White Collar Crime: Growing Focus Of Regulators, Law Enforcers

In White Collar Crimes by RSF

On behalf of Rosenblum Schwartz & Fry posted in White Collar Crimes on Friday, March 31, 2017.

That white collar crime is increasingly on the minds of regulators and law enforcement agencies in Missouri and across the country is amply evidenced by the steady stream of media stories these days chronicling tales of alleged wrongdoing by individuals and business entities in this singular area of law.

White collar probes and prosecutions might be seen by some people as comparatively less severe in nature than are investigations regarding charges related to things like drug offenses, violent crimes, sexual assault and so forth.

Increasingly, that is not the case, though, with local, state and federal task forces often working in concert to target and ultimately prosecute company principals and mainstream employees for a wide range of alleged offenses. Criminal counts commonly relate to matters such as these:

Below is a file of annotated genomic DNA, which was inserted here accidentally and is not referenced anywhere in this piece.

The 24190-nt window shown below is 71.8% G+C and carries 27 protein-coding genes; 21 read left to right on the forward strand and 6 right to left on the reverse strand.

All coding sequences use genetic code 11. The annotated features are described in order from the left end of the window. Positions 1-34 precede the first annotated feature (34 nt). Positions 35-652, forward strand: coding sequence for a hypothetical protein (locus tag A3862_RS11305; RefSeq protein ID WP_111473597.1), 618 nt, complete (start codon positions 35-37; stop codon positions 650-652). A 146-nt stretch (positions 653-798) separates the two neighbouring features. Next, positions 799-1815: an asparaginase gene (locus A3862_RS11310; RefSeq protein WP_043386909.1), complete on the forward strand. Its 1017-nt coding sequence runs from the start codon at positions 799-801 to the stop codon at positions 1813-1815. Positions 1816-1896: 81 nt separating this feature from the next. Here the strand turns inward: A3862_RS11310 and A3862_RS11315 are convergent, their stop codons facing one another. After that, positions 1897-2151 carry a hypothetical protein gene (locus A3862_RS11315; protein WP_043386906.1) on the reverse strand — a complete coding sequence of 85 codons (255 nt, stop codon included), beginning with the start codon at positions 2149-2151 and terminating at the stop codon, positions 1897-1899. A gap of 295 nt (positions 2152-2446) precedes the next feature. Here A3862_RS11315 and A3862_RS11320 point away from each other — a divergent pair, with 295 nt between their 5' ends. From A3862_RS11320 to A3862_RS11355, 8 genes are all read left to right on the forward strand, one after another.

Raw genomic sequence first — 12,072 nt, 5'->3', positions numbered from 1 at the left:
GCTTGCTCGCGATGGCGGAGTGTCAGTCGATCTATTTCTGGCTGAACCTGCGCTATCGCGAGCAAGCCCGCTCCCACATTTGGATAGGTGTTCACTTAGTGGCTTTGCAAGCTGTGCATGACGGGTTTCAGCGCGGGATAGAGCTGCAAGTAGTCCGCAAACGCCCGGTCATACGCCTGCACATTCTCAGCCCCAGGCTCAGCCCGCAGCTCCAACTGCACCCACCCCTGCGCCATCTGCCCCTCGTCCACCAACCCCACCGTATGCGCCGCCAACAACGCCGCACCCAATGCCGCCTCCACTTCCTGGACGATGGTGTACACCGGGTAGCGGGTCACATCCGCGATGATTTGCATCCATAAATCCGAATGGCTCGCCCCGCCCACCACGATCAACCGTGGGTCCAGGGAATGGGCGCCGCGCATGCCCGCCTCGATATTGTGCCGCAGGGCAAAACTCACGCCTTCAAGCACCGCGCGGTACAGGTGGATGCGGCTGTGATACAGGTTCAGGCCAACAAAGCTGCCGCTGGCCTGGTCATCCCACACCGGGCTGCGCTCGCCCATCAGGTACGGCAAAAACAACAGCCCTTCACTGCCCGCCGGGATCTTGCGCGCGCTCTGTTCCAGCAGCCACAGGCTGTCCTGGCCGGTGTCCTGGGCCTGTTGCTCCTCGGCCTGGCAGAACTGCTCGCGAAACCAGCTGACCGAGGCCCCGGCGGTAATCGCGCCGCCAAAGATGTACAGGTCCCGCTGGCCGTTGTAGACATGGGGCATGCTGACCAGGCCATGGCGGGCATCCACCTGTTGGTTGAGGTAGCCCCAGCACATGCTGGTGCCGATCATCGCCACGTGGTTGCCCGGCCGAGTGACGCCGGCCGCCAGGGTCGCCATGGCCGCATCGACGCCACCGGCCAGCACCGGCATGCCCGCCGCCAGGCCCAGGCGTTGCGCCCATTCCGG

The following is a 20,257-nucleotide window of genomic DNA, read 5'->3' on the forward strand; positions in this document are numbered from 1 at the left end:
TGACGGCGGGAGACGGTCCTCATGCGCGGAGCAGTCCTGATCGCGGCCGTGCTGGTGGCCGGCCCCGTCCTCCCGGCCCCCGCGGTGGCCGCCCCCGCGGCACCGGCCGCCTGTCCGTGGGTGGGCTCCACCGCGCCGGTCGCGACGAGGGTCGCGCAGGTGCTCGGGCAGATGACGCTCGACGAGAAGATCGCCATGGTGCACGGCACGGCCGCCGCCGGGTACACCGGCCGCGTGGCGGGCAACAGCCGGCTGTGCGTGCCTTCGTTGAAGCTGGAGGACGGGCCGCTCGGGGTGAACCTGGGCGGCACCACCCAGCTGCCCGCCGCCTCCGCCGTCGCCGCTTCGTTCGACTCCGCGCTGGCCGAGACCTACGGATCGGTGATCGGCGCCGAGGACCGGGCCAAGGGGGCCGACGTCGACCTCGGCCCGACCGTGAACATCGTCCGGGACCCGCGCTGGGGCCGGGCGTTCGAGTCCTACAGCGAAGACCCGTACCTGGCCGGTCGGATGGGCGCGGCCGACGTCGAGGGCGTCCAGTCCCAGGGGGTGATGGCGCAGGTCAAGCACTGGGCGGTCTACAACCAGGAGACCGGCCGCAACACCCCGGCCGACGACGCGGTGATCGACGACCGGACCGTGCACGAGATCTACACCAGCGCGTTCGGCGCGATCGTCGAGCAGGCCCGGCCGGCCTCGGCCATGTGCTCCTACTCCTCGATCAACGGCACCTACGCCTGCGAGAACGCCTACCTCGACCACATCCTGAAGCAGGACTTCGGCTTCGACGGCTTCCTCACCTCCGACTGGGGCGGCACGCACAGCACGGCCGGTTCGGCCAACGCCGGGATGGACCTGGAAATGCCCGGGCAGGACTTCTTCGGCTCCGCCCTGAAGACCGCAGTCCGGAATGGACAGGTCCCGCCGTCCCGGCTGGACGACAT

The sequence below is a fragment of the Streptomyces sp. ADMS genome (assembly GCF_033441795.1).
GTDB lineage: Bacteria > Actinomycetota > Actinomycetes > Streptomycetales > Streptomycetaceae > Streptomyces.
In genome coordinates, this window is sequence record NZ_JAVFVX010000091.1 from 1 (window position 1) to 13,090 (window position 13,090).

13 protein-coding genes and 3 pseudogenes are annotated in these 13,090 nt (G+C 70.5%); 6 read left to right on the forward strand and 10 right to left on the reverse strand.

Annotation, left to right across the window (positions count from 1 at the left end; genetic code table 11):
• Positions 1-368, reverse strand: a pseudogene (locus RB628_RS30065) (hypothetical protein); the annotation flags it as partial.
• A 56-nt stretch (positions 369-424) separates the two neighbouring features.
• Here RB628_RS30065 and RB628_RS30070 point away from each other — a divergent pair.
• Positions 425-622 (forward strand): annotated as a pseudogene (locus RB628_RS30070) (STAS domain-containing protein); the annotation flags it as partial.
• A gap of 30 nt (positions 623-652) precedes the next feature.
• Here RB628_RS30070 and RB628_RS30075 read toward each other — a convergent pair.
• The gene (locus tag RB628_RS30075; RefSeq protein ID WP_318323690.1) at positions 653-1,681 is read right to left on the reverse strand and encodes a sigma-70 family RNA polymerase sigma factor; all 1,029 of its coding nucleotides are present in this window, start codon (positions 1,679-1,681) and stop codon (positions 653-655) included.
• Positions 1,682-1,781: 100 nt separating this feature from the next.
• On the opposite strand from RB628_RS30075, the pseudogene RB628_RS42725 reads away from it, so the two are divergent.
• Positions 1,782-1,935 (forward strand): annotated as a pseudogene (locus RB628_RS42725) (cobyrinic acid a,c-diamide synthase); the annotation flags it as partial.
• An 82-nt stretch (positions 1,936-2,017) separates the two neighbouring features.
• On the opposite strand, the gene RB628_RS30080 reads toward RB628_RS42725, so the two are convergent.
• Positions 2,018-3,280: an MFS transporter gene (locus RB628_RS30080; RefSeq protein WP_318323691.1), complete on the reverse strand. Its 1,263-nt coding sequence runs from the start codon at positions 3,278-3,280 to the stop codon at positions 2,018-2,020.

• Tax evasion and other tax-fraud offenses
  • Securities fraud
  • Bank fraud (including embezzlement)
  • Health care fraud (e.g., Medicare and Medicaid)
  • Mail and wire fraud (often seen in RICO cases, with conspiracy charges tacked on)
  • Credit card, Internet and identification fraud

A point we centrally make on our criminal defense website at the established St. Louis law firm of Rosenblum Fry, P.C., is this: Although some white collar defendants clearly know that they are committing unlawful actions, many people acting within the scope of their professional duties each day in the St. Louis area and nationally are engaging in criminal conduct only unwittingly.

And, indeed, it is often the case that what law enforcers allege is simply wrong. As we note for our readers, the white collar crime realm is financially based and exceedingly complex, with a clearly “slippery slope” being operative in many instances.

The potential consequences of a white collar criminal conviction can be flatly severe. Any individual with questions or concerns regarding a white collar probe or charge might reasonably want to contact proven defense counsel without delay.